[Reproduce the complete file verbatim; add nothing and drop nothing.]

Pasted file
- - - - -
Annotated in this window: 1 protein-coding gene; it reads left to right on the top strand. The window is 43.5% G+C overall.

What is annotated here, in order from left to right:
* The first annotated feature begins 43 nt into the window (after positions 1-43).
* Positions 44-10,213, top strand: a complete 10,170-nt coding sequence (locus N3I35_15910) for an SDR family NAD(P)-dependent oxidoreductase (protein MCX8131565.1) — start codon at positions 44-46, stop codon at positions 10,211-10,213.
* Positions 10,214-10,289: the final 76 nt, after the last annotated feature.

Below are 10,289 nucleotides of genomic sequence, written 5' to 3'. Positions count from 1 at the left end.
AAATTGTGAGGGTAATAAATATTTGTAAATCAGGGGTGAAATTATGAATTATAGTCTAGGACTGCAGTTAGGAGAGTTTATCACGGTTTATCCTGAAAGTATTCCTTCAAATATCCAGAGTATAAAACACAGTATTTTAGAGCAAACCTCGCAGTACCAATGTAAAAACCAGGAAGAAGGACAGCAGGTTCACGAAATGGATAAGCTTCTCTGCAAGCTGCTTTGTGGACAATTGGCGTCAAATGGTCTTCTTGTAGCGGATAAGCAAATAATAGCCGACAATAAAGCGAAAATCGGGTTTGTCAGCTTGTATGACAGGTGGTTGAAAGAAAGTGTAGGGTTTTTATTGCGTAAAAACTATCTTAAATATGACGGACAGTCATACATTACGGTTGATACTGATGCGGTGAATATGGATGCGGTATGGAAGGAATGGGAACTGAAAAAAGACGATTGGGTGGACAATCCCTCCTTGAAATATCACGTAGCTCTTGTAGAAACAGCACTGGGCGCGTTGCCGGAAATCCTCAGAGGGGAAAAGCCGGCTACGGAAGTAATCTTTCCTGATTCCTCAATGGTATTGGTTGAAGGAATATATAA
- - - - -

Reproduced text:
Annotated in this window: 1 protein-coding gene; it reads left to right on the top strand. The window is 43.5% G+C overall.

What is annotated here, in order from left to right:
* The first annotated feature begins 43 nt into the window (after positions 1-43).
* Positions 44-10,213, top strand: a complete 10,170-nt coding sequence (locus N3I35_15910) for an SDR family NAD(P)-dependent oxidoreductase (protein MCX8131565.1) — start codon at positions 44-46, stop codon at positions 10,211-10,213.
* Positions 10,214-10,289: the final 76 nt, after the last annotated feature.

Below are 10,289 nucleotides of genomic sequence, written 5' to 3'. Positions count from 1 at the left end.
AAATTGTGAGGGTAATAAATATTTGTAAATCAGGGGTGAAATTATGAATTATAGTCTAGGACTGCAGTTAGGAGAGTTTATCACGGTTTATCCTGAAAGTATTCCTTCAAATATCCAGAGTATAAAACACAGTATTTTAGAGCAAACCTCGCAGTACCAATGTAAAAACCAGGAAGAAGGACAGCAGGTTCACGAAATGGATAAGCTTCTCTGCAAGCTGCTTTGTGGACAATTGGCGTCAAATGGTCTTCTTGTAGCGGATAAGCAAATAATAGCCGACAATAAAGCGAAAATCGGGTTTGTCAGCTTGTATGACAGGTGGTTGAAAGAAAGTGTAGGGTTTTTATTGCGTAAAAACTATCTTAAATATGACGGACAGTCATACATTACGGTTGATACTGATGCGGTGAATATGGATGCGGTATGGAAGGAATGGGAACTGAAAAAAGACGATTGGGTGGACAATCCCTCCTTGAAATATCACGTAGCTCTTGTAGAAACAGCACTGGGCGCGTTGCCGGAAATCCTCAGAGGGGAAAAGCCGGCTACGGAAGTAATCTTTCCTGATTCCTCAATGGTATTGGTTGAAGGAATATATAA